1-1991 SyStem._ 11 Information on availability of HIgt'PNayColor Tolerance Charts can beobtalned from the Federal Highway Administration. 9.1 The visual specifications and test methods for daytime color are contained in the Highway Color Tolerance Charts adopted by the U.S. . Without the availabirrty of the Safety Colors in this medium. Furthermore.3 Fundamental specifications of fluorescent safety colors. in terms of CI E tristimulus values and chromaticity coordinates for these conditions calculated in the CIE 1931 system. To date. they should be used when the primary consideration is the differentiation among the three fluorescent colors red.length (to the nearest 10 nm) of maximum radiance factor. The data shall be processed to yield the spectral radiance factor (sum of reflected and fluoresced radiation) at the wave. Safety Orange. working standards in retroreflective material matching the Safety Color specifications and having adequate long-term color stability are not known to exist. There is only one specification for the color green. and CIE x. test ~thods and color specifICation do not currently eXIst. The fundamental specifications for each fluorescent safety colorare given in Table 2 in terms of the equations of the boundary lines on the CIE chromaticity diagram within which the colors will fall both before and after exposure. Federal Highway Administraton. Standard Practice for Color Measurement of Ruorescent Specimens (24). This section provides speclfications for measuring colors of fluorescent specimens as." The specifications designated "unrestricted" should be used when the primary consideration is the differentiation bet~een only yellow and red-orange fluorescent colors. and yellow." 8. The primary standard for reflectance shall be the perfect reflecting diffuser as defined by the CI E. Department of Transportation. It is recommended that these be used as the colors are quite close to Safety Red. y. Specifications and test methods are available for a series of six colors used by the Federal Highway Administration (2). Test for compliance shall be through the use of spectrophotometers designed to measure fluorescent materials. or ASTM 02244 (23).ANSI Z535. Safety Yelklw.1 The instrumental specifications and test methods for daytime color are contained in FP-85 and lS-300C (2). used together in a single system. Safety Green and Safety Slue.2 Compliance tests.1 General.3 Instrumental 8. Minimum values of the spectral (total) radiance factors and luminance factors are given in Table 4. DC 20590. 9 8 Color specifications and test methods for retroreflective materials 8. Two sets of specifications are provided:· Those designated "restricted" are identical with the current CIE specifications for fluorescent colors for visual signaling (25).2. and these regions are shown on the CIE chromaticity diagram in Figure 3.3. 8. Similar regions are contained in the United States Coast Guard Specifications for fluorescent signal colors for use in long term exposure in a marine environment (26). with the colorimeter being calibrated against this standard before making the measurement. instrumental test methods for measuring the daytime color of retroreflective materials have required the use of a specific colored working standard for each cobr. Standard Method for Ca~ulation of Color Differences From Instrumentally: Measured Color Coordinates. 12 Current state of !he art in manufacturing fluorescent surface· color materials is such that specimens meeting !he "restricted" specifICations are likely to be significantly poorer in resistance to light and outdoor exposure than lhase meeting only the "Unrestricted specifications. utilizing 45%° or 0°/45° geometry in which the specimen is directly illuminated by a suitable simulator of CIE Standard lIIuminant D65. 9 Color specifications and Instrumental test methods for fluorescent materials 9. The chromaticity coordinates of the corners of the chromaticity regions are provided in Table 3. but it is required that these colors remain distinguishable for long periods of time (26). Y data for Standard lIIuminant D65 and the 1931 2° Standard Observer.2 Visual 8. Washington. See ASTM E-991 . they would be perceived with the specimen illuminated by standard daylight. 9. orange.1 General.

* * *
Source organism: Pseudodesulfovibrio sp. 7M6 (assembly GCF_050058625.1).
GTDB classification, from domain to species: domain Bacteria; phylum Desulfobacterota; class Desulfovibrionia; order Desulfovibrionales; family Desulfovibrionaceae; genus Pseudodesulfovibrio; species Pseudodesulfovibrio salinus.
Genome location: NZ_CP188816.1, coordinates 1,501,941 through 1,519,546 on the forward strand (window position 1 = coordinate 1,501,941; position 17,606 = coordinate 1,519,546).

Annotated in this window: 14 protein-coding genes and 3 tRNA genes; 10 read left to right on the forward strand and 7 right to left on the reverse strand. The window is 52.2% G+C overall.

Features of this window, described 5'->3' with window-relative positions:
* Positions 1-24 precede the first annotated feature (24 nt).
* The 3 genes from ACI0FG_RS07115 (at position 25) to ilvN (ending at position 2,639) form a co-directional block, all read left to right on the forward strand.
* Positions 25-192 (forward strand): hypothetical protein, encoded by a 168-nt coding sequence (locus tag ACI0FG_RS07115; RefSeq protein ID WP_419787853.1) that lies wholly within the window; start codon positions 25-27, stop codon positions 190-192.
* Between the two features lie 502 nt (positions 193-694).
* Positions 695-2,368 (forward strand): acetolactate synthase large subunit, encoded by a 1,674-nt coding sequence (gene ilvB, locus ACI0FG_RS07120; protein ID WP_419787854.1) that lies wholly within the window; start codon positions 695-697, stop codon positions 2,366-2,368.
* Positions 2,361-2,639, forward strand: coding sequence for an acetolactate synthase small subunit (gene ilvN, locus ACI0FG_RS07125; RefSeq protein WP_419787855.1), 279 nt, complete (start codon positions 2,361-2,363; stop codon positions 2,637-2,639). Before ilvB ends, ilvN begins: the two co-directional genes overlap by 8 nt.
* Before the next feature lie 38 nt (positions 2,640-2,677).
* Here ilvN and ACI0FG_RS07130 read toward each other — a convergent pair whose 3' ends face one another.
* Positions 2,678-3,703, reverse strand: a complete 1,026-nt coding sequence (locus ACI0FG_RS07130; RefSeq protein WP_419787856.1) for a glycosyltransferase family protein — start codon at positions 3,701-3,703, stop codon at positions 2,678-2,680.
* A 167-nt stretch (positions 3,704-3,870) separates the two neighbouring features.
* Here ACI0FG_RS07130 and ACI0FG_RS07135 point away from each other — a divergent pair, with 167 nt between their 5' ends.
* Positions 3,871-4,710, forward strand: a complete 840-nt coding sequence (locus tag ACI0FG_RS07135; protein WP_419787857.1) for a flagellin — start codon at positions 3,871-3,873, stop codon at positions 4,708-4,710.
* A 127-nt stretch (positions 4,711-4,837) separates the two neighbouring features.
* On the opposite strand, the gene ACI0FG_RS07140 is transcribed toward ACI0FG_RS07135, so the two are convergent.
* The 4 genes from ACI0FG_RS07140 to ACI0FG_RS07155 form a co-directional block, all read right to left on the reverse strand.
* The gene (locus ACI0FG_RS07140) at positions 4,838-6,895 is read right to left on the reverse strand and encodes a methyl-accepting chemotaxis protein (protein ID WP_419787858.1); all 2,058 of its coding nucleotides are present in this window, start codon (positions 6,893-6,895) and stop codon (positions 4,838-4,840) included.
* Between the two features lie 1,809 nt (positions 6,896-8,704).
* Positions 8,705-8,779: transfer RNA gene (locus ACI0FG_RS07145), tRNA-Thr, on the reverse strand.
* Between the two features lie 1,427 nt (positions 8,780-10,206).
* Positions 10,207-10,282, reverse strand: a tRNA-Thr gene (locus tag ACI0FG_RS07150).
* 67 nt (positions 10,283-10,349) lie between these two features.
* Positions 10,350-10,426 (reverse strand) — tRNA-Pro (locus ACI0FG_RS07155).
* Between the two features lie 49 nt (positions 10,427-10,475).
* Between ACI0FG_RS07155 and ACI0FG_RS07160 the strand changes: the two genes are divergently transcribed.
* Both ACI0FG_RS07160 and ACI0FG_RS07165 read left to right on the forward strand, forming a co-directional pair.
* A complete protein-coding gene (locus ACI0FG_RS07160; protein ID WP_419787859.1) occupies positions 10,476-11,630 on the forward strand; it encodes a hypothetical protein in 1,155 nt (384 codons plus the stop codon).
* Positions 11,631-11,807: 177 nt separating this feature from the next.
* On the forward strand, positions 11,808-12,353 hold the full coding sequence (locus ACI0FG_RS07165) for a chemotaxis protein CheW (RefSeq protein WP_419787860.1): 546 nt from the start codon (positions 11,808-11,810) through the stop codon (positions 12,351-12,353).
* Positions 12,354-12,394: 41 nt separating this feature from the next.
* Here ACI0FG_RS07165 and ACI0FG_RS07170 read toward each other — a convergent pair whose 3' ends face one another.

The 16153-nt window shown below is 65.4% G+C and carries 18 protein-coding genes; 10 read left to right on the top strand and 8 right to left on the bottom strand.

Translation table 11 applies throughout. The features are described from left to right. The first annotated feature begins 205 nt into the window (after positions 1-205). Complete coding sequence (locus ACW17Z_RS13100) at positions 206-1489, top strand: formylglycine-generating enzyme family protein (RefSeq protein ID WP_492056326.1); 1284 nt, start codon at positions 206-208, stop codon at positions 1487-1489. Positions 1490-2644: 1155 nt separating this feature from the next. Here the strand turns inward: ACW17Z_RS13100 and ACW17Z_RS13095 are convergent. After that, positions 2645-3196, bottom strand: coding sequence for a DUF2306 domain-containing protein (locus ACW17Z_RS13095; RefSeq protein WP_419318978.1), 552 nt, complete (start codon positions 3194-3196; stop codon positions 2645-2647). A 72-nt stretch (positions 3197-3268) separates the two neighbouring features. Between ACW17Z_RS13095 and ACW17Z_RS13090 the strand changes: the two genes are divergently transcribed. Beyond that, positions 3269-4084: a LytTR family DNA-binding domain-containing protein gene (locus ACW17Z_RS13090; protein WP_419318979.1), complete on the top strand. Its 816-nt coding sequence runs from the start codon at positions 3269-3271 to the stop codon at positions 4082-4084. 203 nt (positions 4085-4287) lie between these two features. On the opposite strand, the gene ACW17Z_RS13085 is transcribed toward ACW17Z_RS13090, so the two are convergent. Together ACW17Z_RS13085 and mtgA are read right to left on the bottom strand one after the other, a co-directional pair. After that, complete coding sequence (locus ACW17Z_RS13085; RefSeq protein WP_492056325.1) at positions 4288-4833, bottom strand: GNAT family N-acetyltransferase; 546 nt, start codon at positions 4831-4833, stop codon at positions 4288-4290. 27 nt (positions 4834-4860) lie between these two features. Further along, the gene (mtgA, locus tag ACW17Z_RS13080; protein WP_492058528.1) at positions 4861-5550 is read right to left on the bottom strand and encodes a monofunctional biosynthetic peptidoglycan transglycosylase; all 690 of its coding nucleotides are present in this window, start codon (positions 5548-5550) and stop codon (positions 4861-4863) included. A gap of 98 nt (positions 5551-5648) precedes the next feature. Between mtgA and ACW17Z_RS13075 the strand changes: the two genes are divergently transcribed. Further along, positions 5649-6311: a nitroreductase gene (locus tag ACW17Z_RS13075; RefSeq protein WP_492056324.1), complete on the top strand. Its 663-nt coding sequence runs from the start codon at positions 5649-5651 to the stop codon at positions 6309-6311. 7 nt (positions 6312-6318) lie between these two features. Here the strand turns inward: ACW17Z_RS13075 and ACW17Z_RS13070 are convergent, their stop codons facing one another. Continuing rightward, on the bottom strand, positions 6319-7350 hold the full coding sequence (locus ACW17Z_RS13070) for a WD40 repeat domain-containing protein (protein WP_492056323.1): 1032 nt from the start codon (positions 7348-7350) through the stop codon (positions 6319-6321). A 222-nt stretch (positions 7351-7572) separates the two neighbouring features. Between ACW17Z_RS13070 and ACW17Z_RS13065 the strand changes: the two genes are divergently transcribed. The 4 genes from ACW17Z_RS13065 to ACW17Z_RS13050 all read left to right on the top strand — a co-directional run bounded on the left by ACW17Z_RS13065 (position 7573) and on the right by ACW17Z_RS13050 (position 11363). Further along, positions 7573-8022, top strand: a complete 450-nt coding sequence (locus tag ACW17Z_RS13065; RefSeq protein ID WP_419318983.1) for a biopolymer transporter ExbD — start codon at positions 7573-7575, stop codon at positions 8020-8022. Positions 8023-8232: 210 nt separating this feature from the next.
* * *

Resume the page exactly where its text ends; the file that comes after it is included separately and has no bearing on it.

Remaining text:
690 0.0.500 0.310 0.697 .522 0.910-x 'I.522 0.0.ChromaticHy coordinates of the corners of the recommended regions of fluorescent safety colors illuminated by a source equivalent to CIE 065.341 0.595 0.360 0.0.0.595 0.453 0.483 0.013 0.493 .524x Green Table 3 .569 0.0.486 10 .205x '1.0.429 0.910-x Restricted Yellow 'I.39OX '1-0.535 0. measured using 45%° geometry.1-1991 Table 2 .ANSI Z535.470 0.e Yellow Equation of the Boundary Line 'I" 0. geometry.547x y-1.3t3 'I .429 0.the C IE 1931 system § 1 2 Color 3 y x x y x y y x Restricted Red Restrlcted Orange Unrestricted Red-Orange Restricted Yellow Unresl1icted Yellow Green 0.0.375 0.667x-0.0.207 + 0.x 'I.093 '1.427 0.534 0.measured using 45%° .0.707 '1.345 0.345 .100 x-0.e Yellow Orange White Green Orange White Green Yellow White Blue 'I + 0.051 x 'I" 0.610 0.404 0.0.3t5 0.390 0.655 0.209 0.412 0.0.265 + 0.0.1.345 .477 0. and expressed in .477 0.051x '1.570 0.383 0.690 0.587 0.108+0.314 + 0.315 0.39OX Restricted Orange Unrestricted Red-Orange Purple Wh.910-x 'I" 0.35x .313 " 0.707x Unrestricted Yellow 'I" 0.506 0.108 + 0.243 + O.67OX 'I.310 0.570 0.470 0.440 0.313 0.506 0. and expressed in the CIE 1931 system Color Restricted Red Boundary Purple Whke Orange Red Wh.0.0.404 0.910 .440 0.465 0.D47x 'I.682 0.Equations of the boundary lines for the specified chromaticity regions of fluorescent safety colors illuminated by a source equivalent to CIE Dss.207 + 0.